Author Maureen Johnson is a big fan of libraries. Recently she posted this tweet:
I have a question for librarians: what are the best ways the AVERAGE PERSON can support the library? #longlivethelibrary
— maureenjohnson (@maureenjohnson) March 16, 2013
Librarians quickly hit the keyboards in response. The winning suggestions: Use the library. Check out books. Participate in programs. Tell your local politicians how important the library is. Use the library some more.
Now I’m wondering: What if we turned Maureen’s question back on ourselves? What’s the best thing—the one best thing—that library staff can do to support the library (other than going to work every day)?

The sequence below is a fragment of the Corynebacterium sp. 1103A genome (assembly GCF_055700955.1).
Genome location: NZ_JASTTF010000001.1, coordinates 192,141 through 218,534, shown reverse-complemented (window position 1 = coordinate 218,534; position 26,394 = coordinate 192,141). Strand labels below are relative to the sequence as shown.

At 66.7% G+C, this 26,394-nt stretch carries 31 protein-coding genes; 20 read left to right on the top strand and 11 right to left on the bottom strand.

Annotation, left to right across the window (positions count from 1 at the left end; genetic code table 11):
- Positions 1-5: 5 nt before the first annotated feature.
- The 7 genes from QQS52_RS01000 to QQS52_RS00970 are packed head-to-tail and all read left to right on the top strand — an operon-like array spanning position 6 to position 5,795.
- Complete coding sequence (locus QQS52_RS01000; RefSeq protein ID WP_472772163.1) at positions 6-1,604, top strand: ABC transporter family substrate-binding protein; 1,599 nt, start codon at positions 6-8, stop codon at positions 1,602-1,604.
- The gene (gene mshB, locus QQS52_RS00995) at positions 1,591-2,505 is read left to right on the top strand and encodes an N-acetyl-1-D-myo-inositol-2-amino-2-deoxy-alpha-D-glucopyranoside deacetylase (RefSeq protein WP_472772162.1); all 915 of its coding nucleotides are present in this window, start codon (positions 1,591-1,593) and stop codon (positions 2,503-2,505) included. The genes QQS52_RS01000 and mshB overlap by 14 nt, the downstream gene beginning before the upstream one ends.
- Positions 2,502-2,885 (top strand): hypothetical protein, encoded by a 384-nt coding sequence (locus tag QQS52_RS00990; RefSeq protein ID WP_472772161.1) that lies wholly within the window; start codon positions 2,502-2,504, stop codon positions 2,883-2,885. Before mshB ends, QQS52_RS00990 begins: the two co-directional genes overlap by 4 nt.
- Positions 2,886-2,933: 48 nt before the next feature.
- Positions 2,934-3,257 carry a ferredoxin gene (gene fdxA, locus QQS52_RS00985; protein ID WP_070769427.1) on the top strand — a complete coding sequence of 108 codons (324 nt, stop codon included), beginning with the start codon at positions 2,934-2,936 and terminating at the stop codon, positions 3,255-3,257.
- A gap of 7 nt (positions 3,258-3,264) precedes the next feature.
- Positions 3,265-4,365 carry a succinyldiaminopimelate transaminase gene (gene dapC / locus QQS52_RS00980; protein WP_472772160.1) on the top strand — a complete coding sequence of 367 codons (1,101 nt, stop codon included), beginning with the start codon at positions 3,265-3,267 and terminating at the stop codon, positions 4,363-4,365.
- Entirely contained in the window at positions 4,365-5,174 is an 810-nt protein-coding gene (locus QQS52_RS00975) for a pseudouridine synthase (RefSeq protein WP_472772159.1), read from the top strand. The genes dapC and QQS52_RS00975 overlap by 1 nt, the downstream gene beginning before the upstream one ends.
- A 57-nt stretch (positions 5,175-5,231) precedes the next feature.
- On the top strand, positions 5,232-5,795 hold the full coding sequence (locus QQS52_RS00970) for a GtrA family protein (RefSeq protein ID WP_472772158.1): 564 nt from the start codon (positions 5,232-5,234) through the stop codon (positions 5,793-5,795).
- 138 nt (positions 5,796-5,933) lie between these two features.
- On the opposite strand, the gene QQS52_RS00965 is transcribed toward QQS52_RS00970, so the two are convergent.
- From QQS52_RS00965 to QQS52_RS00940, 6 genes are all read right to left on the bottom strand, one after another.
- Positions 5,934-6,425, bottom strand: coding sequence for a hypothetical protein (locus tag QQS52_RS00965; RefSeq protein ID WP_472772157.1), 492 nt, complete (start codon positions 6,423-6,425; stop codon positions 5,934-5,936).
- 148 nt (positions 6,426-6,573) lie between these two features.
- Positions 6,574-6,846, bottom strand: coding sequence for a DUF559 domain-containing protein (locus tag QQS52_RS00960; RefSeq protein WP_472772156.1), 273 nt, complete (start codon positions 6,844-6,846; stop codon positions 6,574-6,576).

What would you say?
Here’s what I’d say: Talk to people about the library. Not your co-workers, not your board members, not the people visiting your library, but everyone else—Maureen Johnson’s “average person.” This could be your next-door neighbor or your mother-in-law. The other parents at the PTA meeting or the people sitting next to you at the coffee shop.
In our everyday lives, there will be moments when we can slip in stories about the cool place where we work and the amazing things going on there. Tell about the kid who didn’t flunk after all because you helped with his research paper, or the senior who was so grateful for your outreach service that she baked you cookies, or the guy who was finally able to apply for a job online after he took your computer class. Mention your latest art exhibit or the Wikipedia editing party you’re having next week.
Tell people. They’ll tell other people.
In every community, there are plenty of people who haven’t been inside a library since card catalogs, and there are lots of others who just haven’t been exposed to libraries, for whatever reason. We can’t expect them to support us if they aren’t aware of what libraries do. Let’s start the conversation.